But soon, the plan goes sideways. In order to get outside, the convicts need to open the locked door to the outdoor recreation area. But when they search their hostages, none of the guards seem to have the key they need. By now, the authorities have learned of their escape attempt. Sirens blare as two platoons of US Marines are dispatched from a nearby base with orders to storm the cellblock.
For two nights, the besieged prisoners will hold off their attackers. But eventually, on the morning of May 4th, 1946, the Marines will push inside, killing Bernard Coy, Marvin Hubbard, and one other prisoner.
Bernard’s plan failed. But the “Battle of Alcatraz”, as this violent incident is known, does little to stave off future escape attempts. Just a few years after Bernard’s death, a bank robber named Frank Morris will be sentenced to 14 years for armed robbery. Eventually, he will end up on Alcatraz Island. Once there, he will succeed where Bernard Coy failed, and his daring escape will lead the authorities to close Alcatraz for good.
Act Three: The End
It’s March 21st, 1963, at the dock on Alcatraz Island.
Dozens of journalists and photographers watch as a line of shackled prisoners waits to board a prison boat that bobs up and down on the water. These guests have been invited here to witness the last day of Alcatraz Prison.
Alcatraz is three times more expensive to run than any other prison in America. The remote island surrounded by water once seemed an ideal location to house criminals. But exposure to the high winds and salt spray from the ocean meant the buildings required constant maintenance. And over time, the prison began to deteriorate. By the early 1960s, most engineers considered it beyond repair.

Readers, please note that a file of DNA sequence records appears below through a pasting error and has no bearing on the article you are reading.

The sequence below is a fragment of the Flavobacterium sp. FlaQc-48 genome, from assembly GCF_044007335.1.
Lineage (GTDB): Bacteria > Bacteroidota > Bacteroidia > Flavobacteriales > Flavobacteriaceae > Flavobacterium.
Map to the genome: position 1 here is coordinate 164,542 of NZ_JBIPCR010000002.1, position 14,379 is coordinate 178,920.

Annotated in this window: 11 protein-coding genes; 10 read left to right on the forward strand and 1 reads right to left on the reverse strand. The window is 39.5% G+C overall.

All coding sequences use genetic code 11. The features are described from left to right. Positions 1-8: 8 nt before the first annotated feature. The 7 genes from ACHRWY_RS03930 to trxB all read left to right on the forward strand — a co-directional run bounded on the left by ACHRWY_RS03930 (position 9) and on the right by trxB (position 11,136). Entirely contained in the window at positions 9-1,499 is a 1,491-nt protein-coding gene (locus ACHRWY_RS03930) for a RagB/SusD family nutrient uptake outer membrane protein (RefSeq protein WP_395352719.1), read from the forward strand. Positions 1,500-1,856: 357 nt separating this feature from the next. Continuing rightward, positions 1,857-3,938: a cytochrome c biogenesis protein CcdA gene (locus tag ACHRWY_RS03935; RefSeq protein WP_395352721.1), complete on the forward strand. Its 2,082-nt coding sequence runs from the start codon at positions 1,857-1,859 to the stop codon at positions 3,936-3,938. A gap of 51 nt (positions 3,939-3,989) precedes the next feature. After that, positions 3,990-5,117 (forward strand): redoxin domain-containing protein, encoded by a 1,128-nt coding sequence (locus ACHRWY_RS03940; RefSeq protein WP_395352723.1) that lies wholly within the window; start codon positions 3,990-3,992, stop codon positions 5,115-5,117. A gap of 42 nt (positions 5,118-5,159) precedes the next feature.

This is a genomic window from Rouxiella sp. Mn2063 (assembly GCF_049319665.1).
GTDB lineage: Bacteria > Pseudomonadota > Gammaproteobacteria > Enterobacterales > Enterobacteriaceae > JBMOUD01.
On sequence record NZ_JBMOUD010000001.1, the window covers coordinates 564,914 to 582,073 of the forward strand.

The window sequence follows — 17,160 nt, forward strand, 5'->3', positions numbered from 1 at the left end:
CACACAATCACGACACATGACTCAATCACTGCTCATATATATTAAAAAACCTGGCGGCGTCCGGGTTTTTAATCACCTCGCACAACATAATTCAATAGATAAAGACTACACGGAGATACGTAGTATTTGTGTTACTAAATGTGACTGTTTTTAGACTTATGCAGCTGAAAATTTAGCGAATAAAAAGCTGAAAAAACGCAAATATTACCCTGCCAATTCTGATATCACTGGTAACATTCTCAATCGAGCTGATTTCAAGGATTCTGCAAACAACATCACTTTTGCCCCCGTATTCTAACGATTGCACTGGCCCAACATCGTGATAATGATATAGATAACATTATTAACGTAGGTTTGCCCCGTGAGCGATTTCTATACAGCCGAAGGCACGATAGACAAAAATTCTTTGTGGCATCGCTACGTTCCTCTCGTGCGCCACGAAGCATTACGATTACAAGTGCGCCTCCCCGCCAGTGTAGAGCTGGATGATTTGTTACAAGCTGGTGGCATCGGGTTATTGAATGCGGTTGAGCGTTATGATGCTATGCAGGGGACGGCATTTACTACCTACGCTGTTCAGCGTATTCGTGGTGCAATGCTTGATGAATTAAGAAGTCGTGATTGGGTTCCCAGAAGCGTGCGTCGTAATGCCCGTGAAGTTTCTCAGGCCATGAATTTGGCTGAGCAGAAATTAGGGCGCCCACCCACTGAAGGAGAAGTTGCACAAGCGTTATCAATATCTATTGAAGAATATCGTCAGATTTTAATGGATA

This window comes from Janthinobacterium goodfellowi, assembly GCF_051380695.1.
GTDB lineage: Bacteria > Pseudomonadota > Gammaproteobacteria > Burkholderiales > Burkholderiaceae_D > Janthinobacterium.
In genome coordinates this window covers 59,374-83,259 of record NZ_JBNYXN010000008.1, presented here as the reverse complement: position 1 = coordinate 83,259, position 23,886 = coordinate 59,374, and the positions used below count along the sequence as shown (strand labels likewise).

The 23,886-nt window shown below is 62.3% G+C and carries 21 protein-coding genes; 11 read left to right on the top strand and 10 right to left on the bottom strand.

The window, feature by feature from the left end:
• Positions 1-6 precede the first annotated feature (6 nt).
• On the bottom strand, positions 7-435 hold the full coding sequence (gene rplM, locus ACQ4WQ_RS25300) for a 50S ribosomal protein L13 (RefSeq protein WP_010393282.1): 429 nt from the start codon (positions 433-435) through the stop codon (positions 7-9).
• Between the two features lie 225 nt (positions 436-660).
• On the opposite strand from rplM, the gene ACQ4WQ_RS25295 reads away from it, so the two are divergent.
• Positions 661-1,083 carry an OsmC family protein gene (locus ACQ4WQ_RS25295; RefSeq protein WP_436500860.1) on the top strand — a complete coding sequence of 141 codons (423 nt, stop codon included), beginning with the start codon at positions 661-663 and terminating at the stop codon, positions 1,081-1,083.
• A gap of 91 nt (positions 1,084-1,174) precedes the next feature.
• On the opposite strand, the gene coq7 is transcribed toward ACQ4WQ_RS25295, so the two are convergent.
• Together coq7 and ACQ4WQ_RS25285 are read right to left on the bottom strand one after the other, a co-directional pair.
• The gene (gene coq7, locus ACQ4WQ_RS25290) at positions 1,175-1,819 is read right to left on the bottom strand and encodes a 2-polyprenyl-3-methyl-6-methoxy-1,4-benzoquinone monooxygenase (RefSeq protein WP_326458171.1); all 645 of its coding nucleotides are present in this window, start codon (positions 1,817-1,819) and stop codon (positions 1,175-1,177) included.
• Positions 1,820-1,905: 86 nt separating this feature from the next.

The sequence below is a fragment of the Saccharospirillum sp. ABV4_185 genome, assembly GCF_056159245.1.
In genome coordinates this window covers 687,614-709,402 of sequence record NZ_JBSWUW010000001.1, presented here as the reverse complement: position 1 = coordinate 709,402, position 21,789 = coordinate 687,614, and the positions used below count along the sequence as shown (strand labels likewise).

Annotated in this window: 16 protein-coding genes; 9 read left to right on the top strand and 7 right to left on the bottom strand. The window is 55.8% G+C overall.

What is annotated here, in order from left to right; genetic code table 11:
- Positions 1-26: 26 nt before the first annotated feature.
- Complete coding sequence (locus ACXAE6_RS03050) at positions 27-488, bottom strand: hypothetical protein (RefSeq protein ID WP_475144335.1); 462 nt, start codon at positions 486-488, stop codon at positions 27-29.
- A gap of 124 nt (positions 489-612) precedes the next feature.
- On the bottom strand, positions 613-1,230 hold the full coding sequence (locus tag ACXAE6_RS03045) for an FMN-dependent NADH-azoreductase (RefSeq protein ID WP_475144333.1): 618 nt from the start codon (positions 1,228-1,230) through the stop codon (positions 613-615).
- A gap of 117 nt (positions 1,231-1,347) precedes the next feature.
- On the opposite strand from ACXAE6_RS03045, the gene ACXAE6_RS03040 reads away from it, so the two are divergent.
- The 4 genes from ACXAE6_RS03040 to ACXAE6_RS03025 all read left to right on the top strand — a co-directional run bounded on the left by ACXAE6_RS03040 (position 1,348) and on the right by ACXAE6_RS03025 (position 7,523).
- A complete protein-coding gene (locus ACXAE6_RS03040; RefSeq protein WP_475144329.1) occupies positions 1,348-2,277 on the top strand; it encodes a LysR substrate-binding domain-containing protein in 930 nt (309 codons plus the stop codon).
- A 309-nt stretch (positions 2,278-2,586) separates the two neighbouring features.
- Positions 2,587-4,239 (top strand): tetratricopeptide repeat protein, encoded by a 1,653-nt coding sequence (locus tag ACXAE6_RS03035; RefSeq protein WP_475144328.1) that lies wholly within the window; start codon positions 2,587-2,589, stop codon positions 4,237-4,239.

Then in 1962, Frank Morris and his accomplices exploited the dilapidated state of the structure and escaped the prison. Though many believe the men drowned in the waters of San Francisco Bay, no bodies were ever found and the suspicion lingered that the once-inescapable prison was no longer. Before long, a decision was made to close Alcatraz for good.
So on the morning of March 21st, the last 27 men incarcerated there lined up as normal for their breakfast at 6:55 AM. The strict regulations that had governed life on the island for decades continued right until the end. After breakfast, the men were taken back to their cells, handcuffed, shackled, and made ready to leave the prison for the last time.
At the dock, under the watchful eyes of guards, the inmates board the boat one by one. Last in line is 25-year-old Frank Weatherman; inmate number 1576; the last official prisoner of Alcatraz.
As Weatherman waits his turn to shuffle onto the gangway, a journalist shouts out a question. He asks Weatherman about his feelings today and what he makes of the prison that has been his home for so long. Weatherman turns to look at him and says, in a low voice: “Alcatraz was never good for anybody”. Then the last prisoner of the island steps onto the boat.
Alcatraz will go on to become a popular tourist attraction. Every year, thousands of visitors will mimic the journey once taken by hardened criminals like Frank Morris, Bernard Coy, and Al Capone. These travelers board a boat in San Francisco, crossing the waters to the rocky island out in the bay, drawn by the notorious prison and its story that came to an end on March 21st, 1963.
Next on History Daily.March 22nd, 1622. Years of hostility between English colonists and Native Americans erupt into violence when Powhatan Indians massacre 347 colonists in Jamestown, Virginia.
From Noiser and Airship, this is History Daily, hosted, edited, and executive produced by me, Lindsay Graham.
Audio editing by Mollie Baack.
Sound design by Mischa Stanton.
Music by Lindsay Graham.
This episode is written and researched by William Simpson.
Executive Producers are Steven Walters for Airship, and Pascal Hughes for Noiser.